Baron Dr. Karl Ludwig Freiherr von Reichenbach had a better name than you or me. And unless I have assembled supremely erudite readership, he was more intelligent as well, having won the Nobel Prize for chemistry. It was the most prestigious of his many honors received for numerous discoveries of chemical products with economic use.
Regrettably, he tarnished his good and distinctive name by spending his final 30 years researching his pet project. He was convinced of the existence of an unproven field of energy that emanated from all living things, similar to qi, prana, and other “life forces” of alternative medicine infamy. The baron called this mysterious phenomenon the Odic Force, a name almost as ridiculous as the idea attached to it.
Despite my dismissive nature, I must concede that his having initially pondered the notion might be understandable. At one time, somebody had to be the first person to contemplate Earth being round, to speculate on the existence of atoms, to ponder rocket travel, and to consider if diseases could be arrested through a process we came to call vaccination.
Further, Nobel Prizes are given to those who conceive of and then confirm an original idea. They are awarded to forward thinkers who either expand on or shatter existing knowledge. It requires sizable fortitude and the ability to endure ridicule to publicly put forth an unproven notion. Having sustained this ridicule to take home the most revered honor in science, it’s understandable why the recipient would again ignore derogatory comments and persevere through failed experiments.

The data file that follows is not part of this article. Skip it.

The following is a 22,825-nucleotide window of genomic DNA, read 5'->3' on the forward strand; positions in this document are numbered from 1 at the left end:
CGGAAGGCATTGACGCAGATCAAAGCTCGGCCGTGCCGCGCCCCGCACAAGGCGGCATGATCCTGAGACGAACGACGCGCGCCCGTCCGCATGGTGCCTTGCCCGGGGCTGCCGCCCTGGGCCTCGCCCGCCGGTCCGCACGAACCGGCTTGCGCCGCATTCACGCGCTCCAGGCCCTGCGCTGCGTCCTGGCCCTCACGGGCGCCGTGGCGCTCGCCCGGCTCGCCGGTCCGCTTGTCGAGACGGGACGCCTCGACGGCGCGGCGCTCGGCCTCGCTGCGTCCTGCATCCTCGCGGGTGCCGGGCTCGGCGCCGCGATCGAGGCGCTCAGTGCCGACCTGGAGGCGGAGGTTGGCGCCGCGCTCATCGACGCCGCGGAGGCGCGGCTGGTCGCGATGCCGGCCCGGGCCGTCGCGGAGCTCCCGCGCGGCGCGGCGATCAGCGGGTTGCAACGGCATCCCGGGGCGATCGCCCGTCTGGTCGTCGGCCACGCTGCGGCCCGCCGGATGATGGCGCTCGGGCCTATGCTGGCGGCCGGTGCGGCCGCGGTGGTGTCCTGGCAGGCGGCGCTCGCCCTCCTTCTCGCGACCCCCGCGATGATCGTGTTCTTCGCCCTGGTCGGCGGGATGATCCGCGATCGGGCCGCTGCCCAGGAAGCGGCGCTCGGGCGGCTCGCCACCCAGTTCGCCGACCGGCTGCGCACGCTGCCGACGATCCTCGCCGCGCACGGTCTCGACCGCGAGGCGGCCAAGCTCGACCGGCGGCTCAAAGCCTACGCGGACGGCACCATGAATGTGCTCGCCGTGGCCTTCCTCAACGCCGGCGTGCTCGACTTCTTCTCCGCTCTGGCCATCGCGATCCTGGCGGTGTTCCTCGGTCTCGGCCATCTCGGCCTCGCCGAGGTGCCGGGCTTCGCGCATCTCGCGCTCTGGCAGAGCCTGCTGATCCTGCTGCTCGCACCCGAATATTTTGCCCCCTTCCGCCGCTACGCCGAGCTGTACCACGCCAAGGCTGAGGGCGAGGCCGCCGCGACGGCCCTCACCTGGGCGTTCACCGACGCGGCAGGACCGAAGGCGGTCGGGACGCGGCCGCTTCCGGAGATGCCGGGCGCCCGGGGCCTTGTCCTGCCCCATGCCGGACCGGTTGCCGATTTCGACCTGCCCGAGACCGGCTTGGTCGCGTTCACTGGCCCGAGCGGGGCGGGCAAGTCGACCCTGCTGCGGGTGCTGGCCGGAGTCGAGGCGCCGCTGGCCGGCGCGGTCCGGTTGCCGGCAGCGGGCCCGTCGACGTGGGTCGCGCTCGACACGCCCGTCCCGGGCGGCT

But in rare cases, perseverance turns into denial and we see the Nobel Delusion, where an elite scientist grows fixated on his or her idea regardless of whether it can ever be validated. This unfortunate phenomenon has taken place about a dozen times. Examples include Pierre Curie championing the medium Eusapia Palldino, Linus Pauling touting Vitamin C as a panacea, Brian Josephson endorsing the concept of psi, and Kary Mullins expressing a belief in astrology, while throwing in climate change and HIV denials for good measure.
With the baron, his obsession centered on persons he called Sensitives, whom he was convinced were the only ones who could detect the Odic Force. Here, von Reichenbach committed the affirming the consequent fallacy. He declared that if someone said they can feel the force, that means it exists. But with no means of measuring the force, with no way to detect what type of energy it was, and with no explanation of what mechanism was transmitting it, his descriptions were merely unsubstantiated assertions. They also involved special pleading because he asserted that the force emanated from all living beings, yet any test subject who reported feeling nothing was dismissed as not being one of the Sensitives.
Yet another of the baron’s logical fallacies was ad hoc reasoning. In a controlled test not overseen by von Reichenbach, subjects were placed in a completely darkened room to see if they could detect the presence of a magnetic current, which was activated half the time. After the Sensitives performed no better than chance, von Reichenbach attributed the failures to the magnetic force reacting upon the Odic current and confusing the Sensitives.